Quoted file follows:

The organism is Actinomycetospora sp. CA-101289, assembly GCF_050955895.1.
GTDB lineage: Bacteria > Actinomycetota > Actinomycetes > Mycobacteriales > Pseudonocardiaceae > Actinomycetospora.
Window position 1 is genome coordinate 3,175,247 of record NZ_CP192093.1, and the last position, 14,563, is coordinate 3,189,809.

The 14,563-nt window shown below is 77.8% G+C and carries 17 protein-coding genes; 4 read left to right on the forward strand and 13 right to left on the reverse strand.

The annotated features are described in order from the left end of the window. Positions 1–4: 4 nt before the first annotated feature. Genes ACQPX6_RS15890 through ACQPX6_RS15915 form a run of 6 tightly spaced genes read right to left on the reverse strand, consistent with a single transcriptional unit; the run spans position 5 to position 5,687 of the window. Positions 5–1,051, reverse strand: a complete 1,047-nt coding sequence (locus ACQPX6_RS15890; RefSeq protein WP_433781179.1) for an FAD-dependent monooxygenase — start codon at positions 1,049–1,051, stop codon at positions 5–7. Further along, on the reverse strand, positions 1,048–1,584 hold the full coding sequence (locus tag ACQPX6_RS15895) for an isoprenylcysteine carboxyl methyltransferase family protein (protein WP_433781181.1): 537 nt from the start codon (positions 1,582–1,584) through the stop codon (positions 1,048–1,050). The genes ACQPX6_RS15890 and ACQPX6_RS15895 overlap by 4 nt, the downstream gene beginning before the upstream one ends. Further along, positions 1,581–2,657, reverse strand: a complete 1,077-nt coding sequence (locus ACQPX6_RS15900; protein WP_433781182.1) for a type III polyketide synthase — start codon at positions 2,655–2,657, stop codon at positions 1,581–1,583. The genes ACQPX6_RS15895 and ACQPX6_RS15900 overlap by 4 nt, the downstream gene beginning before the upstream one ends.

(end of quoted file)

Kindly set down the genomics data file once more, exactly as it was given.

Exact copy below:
The organism is Actinomycetospora sp. CA-101289, assembly GCF_050955895.1.
GTDB lineage: Bacteria > Actinomycetota > Actinomycetes > Mycobacteriales > Pseudonocardiaceae > Actinomycetospora.
Window position 1 is genome coordinate 3,175,247 of record NZ_CP192093.1, and the last position, 14,563, is coordinate 3,189,809.

The 14,563-nt window shown below is 77.8% G+C and carries 17 protein-coding genes; 4 read left to right on the forward strand and 13 right to left on the reverse strand.

The annotated features are described in order from the left end of the window. Positions 1–4: 4 nt before the first annotated feature. Genes ACQPX6_RS15890 through ACQPX6_RS15915 form a run of 6 tightly spaced genes read right to left on the reverse strand, consistent with a single transcriptional unit; the run spans position 5 to position 5,687 of the window. Positions 5–1,051, reverse strand: a complete 1,047-nt coding sequence (locus ACQPX6_RS15890; RefSeq protein WP_433781179.1) for an FAD-dependent monooxygenase — start codon at positions 1,049–1,051, stop codon at positions 5–7. Further along, on the reverse strand, positions 1,048–1,584 hold the full coding sequence (locus tag ACQPX6_RS15895) for an isoprenylcysteine carboxyl methyltransferase family protein (protein WP_433781181.1): 537 nt from the start codon (positions 1,582–1,584) through the stop codon (positions 1,048–1,050). The genes ACQPX6_RS15890 and ACQPX6_RS15895 overlap by 4 nt, the downstream gene beginning before the upstream one ends. Further along, positions 1,581–2,657, reverse strand: a complete 1,077-nt coding sequence (locus ACQPX6_RS15900; protein WP_433781182.1) for a type III polyketide synthase — start codon at positions 2,655–2,657, stop codon at positions 1,581–1,583. The genes ACQPX6_RS15895 and ACQPX6_RS15900 overlap by 4 nt, the downstream gene beginning before the upstream one ends.